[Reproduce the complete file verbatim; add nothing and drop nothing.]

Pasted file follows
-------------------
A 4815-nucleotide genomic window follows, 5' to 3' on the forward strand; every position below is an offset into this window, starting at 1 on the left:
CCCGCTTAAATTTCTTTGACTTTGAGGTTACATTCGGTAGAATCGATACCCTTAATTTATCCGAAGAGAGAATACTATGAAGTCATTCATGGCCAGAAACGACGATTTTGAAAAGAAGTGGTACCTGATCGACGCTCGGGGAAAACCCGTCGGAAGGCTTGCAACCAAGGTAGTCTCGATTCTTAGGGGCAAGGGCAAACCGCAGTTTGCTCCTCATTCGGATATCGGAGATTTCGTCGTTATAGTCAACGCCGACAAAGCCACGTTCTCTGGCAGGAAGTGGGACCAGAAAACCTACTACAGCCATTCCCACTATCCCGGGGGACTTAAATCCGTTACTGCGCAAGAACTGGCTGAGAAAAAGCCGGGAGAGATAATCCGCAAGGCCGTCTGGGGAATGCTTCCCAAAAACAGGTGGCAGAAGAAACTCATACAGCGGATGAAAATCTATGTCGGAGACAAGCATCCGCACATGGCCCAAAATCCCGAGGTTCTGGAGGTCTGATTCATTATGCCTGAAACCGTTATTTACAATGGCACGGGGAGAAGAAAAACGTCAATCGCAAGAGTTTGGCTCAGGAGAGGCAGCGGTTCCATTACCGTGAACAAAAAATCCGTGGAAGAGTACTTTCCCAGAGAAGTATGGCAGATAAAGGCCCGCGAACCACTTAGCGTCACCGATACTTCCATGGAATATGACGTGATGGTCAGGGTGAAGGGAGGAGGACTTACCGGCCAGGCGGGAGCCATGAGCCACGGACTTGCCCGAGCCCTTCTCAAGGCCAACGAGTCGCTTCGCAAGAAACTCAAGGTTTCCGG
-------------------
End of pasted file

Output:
A 4815-nucleotide genomic window follows, 5' to 3' on the forward strand; every position below is an offset into this window, starting at 1 on the left:
CCCGCTTAAATTTCTTTGACTTTGAGGTTACATTCGGTAGAATCGATACCCTTAATTTATCCGAAGAGAGAATACTATGAAGTCATTCATGGCCAGAAACGACGATTTTGAAAAGAAGTGGTACCTGATCGACGCTCGGGGAAAACCCGTCGGAAGGCTTGCAACCAAGGTAGTCTCGATTCTTAGGGGCAAGGGCAAACCGCAGTTTGCTCCTCATTCGGATATCGGAGATTTCGTCGTTATAGTCAACGCCGACAAAGCCACGTTCTCTGGCAGGAAGTGGGACCAGAAAACCTACTACAGCCATTCCCACTATCCCGGGGGACTTAAATCCGTTACTGCGCAAGAACTGGCTGAGAAAAAGCCGGGAGAGATAATCCGCAAGGCCGTCTGGGGAATGCTTCCCAAAAACAGGTGGCAGAAGAAACTCATACAGCGGATGAAAATCTATGTCGGAGACAAGCATCCGCACATGGCCCAAAATCCCGAGGTTCTGGAGGTCTGATTCATTATGCCTGAAACCGTTATTTACAATGGCACGGGGAGAAGAAAAACGTCAATCGCAAGAGTTTGGCTCAGGAGAGGCAGCGGTTCCATTACCGTGAACAAAAAATCCGTGGAAGAGTACTTTCCCAGAGAAGTATGGCAGATAAAGGCCCGCGAACCACTTAGCGTCACCGATACTTCCATGGAATATGACGTGATGGTCAGGGTGAAGGGAGGAGGACTTACCGGCCAGGCGGGAGCCATGAGCCACGGACTTGCCCGAGCCCTTCTCAAGGCCAACGAGTCGCTTCGCAAGAAACTCAAGGTTTCCGG